This weekend, I ran the Newport Half Marathon. A few days before the race, my friend Kerri sent me a text saying that she was thinking about running the half. I sent her this clip from How I Met Your Mother in which Barney decides to run the NYC Marathon. My favorite line is when he says, “You don’t train for a marathon, you just do it.” She was convinced and decided to register hours before the deadline.
I was not well prepared and dropped the ball on a few last-minute needs, such as drinking a lot of water the night before and getting to bed early. Mike ordered tickets to see Christina Aguilera the night before the race. Because he had to work the following morning, we decided to only stay for a few songs. Even though we left early, we still didn’t get home until almost eleven. I had to be out of the house by 5:15 the following morning. The show was amazing! I’m sorry that we couldn’t stay for the entire set.
The next morning, I woke up an was out the door on time. Liam woke up with me to wish me good luck. He asked if I was excited to run thirteen miles. When I said I was more excited for when it was it was over. “Why do you pay money to do something that sometimes sucks?”
“To prove myself that I can.”
That’s why this race represented: proving I can set and achieve a goal.
I rode the shuttles to the starting line and found my friends a few minutes later. We chatted for a bit and lined up for the race. The first few miles went by pretty easily. The scenery was beautiful as we ran around the island. About mile five, my left leg started to hurt. When Mike and I lived in the apartment, I broke my foot. It usually aches a little bit on the first cool, damp day of the season. Race day was the day it decided to ache. I tried to avoid it by changing how I landed; that caused other parts of my leg and foot to ache. Around mile six, I accidentally paused my apple watch, making it difficult for me to track distance and pace for the rest of the race. By mile ten, I told my friend to go ahead. I texted Mike and tried to keep my mind off the pain. As I reached Bellevue Ave’s Forty Steps, I was in tears. I had to catch myself to avoid going from simply hyperventilating to full-on panic attack. I couldn’t breathe. Every step ached. Mike asked me if there was a first aid station or someplace to stop. I knew the injury was simply an old one showing its face and there was nothing they could do to help me. Most importantly, I didn’t work this hard to only make it to mile ten. I relied on all of my “this run sucks” tricks. I listened to my favorite music. I reduced my interval timer. I pulled up Pokemon Go on my phone to divert my attention. I felt weak and alone. I questioned why I thought I could do this.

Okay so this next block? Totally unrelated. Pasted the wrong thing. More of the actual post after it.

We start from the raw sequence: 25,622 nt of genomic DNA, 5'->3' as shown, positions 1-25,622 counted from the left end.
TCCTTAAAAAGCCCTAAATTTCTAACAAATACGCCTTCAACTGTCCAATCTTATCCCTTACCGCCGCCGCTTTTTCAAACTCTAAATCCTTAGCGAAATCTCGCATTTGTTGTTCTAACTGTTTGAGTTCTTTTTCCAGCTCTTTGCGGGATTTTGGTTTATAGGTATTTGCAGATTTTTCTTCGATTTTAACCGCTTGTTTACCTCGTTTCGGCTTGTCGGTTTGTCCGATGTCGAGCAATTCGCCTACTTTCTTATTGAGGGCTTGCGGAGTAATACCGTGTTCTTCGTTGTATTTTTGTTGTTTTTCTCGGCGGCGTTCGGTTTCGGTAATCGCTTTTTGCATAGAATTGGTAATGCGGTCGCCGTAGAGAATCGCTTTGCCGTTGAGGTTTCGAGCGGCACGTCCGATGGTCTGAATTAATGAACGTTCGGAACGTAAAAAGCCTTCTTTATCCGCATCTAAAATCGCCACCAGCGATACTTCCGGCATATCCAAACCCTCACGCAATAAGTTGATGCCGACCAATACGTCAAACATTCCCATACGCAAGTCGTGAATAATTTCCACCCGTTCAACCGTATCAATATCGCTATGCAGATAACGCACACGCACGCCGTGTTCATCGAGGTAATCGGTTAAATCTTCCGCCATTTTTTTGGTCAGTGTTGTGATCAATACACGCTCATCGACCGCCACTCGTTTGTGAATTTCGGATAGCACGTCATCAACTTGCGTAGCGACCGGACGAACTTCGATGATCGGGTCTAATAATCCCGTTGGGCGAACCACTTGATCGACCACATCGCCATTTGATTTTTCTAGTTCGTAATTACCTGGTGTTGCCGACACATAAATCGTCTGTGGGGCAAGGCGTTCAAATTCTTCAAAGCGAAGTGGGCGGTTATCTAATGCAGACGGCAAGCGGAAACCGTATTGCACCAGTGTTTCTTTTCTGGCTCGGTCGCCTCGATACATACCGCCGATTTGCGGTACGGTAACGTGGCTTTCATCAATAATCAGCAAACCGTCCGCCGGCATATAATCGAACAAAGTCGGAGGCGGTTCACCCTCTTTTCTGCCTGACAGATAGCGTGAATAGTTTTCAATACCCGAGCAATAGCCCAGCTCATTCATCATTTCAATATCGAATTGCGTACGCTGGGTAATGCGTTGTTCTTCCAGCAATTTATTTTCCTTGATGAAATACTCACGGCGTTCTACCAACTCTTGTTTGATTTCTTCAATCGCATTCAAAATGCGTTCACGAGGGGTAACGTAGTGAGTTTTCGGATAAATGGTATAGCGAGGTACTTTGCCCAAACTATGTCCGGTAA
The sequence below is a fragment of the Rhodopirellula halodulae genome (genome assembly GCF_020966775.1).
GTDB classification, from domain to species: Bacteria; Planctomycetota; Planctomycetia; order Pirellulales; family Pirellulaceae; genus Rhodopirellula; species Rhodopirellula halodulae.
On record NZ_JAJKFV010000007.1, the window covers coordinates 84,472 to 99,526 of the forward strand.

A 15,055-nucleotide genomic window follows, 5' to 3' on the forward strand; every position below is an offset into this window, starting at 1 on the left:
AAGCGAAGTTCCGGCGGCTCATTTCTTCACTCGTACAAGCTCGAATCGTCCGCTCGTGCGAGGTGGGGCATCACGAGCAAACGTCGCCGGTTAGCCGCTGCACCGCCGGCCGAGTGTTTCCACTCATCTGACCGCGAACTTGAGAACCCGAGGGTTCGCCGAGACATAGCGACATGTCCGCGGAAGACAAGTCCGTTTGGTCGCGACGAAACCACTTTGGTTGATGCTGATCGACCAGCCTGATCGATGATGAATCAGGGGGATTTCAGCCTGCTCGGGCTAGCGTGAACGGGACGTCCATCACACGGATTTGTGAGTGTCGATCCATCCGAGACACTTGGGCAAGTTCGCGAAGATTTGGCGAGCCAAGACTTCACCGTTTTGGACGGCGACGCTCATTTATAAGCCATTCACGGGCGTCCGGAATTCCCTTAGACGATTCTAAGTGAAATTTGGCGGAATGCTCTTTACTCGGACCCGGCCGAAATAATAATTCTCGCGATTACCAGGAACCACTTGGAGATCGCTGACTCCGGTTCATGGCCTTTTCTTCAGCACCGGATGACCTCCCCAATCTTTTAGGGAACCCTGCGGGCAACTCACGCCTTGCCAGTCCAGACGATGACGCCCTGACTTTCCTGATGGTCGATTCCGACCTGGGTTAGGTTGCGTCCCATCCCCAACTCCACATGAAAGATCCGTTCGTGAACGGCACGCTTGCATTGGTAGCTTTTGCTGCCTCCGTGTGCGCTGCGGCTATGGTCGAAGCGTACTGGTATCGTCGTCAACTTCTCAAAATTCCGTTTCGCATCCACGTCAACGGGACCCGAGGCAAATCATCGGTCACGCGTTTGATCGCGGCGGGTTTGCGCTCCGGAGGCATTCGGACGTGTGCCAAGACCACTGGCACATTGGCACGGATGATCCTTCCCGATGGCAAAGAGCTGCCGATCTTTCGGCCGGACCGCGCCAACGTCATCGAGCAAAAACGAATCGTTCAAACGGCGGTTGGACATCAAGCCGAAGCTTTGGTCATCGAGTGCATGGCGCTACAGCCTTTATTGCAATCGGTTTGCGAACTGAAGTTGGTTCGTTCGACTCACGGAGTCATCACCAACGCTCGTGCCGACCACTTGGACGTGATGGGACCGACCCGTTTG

I sobbed for almost a half mile, then had an epiphany: I was going to finish this race. I set a goal to complete two half-marathons in 2018 and didn’t work this hard to quit at mile ten.
I finished at 2:55:35, ten minutes slower than my first half but still under my original three-hour goal.
I celebrated with my friends. We posted pictures on Facebook, sharing Kerri’s last-minute decision to run the race.
Before the race, I ordered two sneaker tags for Kristin and me to celebrate our achievement. I gave the two of them to my friends and placed an order for one for myself. The Etsy shop owner sent me another one at no charge. I love that races bring out the best in people.
Running has taught me that I can do anything I set my mind to.
Running has provided an amazing set of friends. I am doubly blessed to have an amazing group of yoga buddies and running buddies.
Running provides an excellent example for Liam. He sees me struggle and work hard. He runs with me and together we celebrate his victories. He’s set a goal of running a ten-minute mile.
I’m not sure what the future holds when it comes to long-term running goals. I sometimes considered putting my name in the lottery for the New York City Marathon. However, when I think about how exhausted I was at the end of this half, the thought of that being the halfway point and doing another thirteen miles seems impossible. That being said, I may let fate decide if I am meant to run a full marathon.